Maritimers are hunkering down this morning as they await a fierce spring blizzard that is forecast to dump more than 30 centimetres of snow in some parts of the region and storm surges that could damage coastal properties.
Preparations for the storm began early, as airports in the region cancelled dozens of flights in anticipation of the whiteout conditions forecast by meteorologists.
"Through much of the day, the visibility is going to be the biggest concern with prolonged whiteout conditions," said CBC meteorologist Kalin Mitchell.
"Many should expect to see the worst of the blizzard conditions beginning near noon and running into the early evening."
Nearly all other forms of transportation are also being affected. Marine Atlantic has cancelled all of its ferry crossings between Nova Scotia and Newfoundland on Wednesday and Thursday due to high winds and sea conditions.
Maritime Bus, the region's interprovincial bus service, has cancelled all of its runs for Wednesday with the exception of the Halifax airport route, which is scheduled to continue for now.
Transportation officials in all three Maritime provinces urged drivers to stay off the roads whenever possible.
Wind gusts, storm surge expected
The storm is expected to begin between 6 a.m. and 8 a.m. in southwestern Nova Scotia and spread across the province by noon.
By the early afternoon, wind gusts of between 80 and 110 kilometres per hour will be "widespread" across Nova Scotia, said Mitchell.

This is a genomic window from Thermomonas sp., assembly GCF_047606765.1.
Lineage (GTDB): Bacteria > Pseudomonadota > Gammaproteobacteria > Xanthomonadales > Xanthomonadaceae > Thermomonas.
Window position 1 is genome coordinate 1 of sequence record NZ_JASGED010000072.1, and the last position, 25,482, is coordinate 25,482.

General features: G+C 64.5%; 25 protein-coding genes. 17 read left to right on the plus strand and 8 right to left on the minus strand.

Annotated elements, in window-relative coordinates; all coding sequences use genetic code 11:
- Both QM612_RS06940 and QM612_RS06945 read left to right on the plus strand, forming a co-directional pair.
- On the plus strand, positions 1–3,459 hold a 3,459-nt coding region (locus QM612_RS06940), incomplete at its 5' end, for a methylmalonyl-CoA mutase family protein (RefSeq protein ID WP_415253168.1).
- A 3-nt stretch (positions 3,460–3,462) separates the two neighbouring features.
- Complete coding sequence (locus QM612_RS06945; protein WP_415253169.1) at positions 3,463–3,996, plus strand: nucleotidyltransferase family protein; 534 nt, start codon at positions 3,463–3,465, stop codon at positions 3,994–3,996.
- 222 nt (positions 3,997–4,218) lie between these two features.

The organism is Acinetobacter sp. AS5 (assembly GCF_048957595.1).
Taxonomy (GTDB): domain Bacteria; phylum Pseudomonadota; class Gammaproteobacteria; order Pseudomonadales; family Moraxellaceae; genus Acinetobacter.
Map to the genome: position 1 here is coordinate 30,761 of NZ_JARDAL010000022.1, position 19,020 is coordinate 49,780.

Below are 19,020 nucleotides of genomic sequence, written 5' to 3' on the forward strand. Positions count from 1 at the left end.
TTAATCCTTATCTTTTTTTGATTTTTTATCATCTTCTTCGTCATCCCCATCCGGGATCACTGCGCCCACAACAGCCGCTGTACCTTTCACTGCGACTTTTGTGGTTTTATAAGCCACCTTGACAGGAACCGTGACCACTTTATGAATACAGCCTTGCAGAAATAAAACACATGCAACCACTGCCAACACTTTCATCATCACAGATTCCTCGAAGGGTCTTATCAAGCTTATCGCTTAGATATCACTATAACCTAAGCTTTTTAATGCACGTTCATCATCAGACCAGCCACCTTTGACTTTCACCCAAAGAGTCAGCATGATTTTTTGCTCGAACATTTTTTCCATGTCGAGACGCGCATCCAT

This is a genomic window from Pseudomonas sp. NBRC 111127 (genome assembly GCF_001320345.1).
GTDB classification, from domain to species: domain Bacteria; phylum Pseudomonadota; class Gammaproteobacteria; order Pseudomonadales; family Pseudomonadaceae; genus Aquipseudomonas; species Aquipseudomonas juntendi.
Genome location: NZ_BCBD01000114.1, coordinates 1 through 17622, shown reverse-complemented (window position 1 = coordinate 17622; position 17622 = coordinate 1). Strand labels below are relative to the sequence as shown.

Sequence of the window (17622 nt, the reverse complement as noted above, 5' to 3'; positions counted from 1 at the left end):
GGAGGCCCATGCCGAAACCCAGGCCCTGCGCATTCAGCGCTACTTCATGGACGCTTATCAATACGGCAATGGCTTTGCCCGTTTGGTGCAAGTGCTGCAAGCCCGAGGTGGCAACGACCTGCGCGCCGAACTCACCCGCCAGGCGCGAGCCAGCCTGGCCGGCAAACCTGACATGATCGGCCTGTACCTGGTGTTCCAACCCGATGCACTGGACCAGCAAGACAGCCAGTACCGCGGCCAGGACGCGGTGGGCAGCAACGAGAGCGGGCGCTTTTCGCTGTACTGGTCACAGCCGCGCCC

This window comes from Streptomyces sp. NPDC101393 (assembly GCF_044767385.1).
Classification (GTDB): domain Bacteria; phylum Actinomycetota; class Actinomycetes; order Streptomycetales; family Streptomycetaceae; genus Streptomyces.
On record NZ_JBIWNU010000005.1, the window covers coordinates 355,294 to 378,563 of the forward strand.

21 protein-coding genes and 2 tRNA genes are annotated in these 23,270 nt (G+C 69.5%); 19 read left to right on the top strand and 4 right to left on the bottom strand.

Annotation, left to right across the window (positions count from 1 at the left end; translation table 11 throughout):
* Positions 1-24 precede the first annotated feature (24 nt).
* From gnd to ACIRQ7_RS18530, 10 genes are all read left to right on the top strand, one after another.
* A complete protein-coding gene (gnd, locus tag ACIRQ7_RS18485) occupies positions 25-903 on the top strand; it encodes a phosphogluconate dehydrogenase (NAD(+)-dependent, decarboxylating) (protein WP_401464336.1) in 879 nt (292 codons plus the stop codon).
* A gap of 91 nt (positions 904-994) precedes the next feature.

The snow will begin in the mid to late morning in southern New Brunswick and in eastern P.E.I. By the afternoon, the snow will spread to all corners of both provinces, he said.
"The south and southeast of New Brunswick, as well as western P.E.I., could see snowfall accumulations of 30 to 50 centimetres," said Mitchell.
"In eastern P.E.I., some mixing in of rain is expected late in the day on Wednesday and may keep snowfall amounts slightly lower, but not by much."
Environment Canada said the possibility of damage is real because a storm surge will bring rising waters along the coastlines of Nova Scotia and northeastern New Brunswick — in some cases 50 to 80 centimetres higher than normal, with strong waves driving the sea into shore.
"That is definitely something we have to keep an eye on, especially if it coincides with high tides," said Tracey Talbot, a forecaster with Environment Canada.
"With the storm surge we're expecting, we could see some flooding and some local infrastructure damage."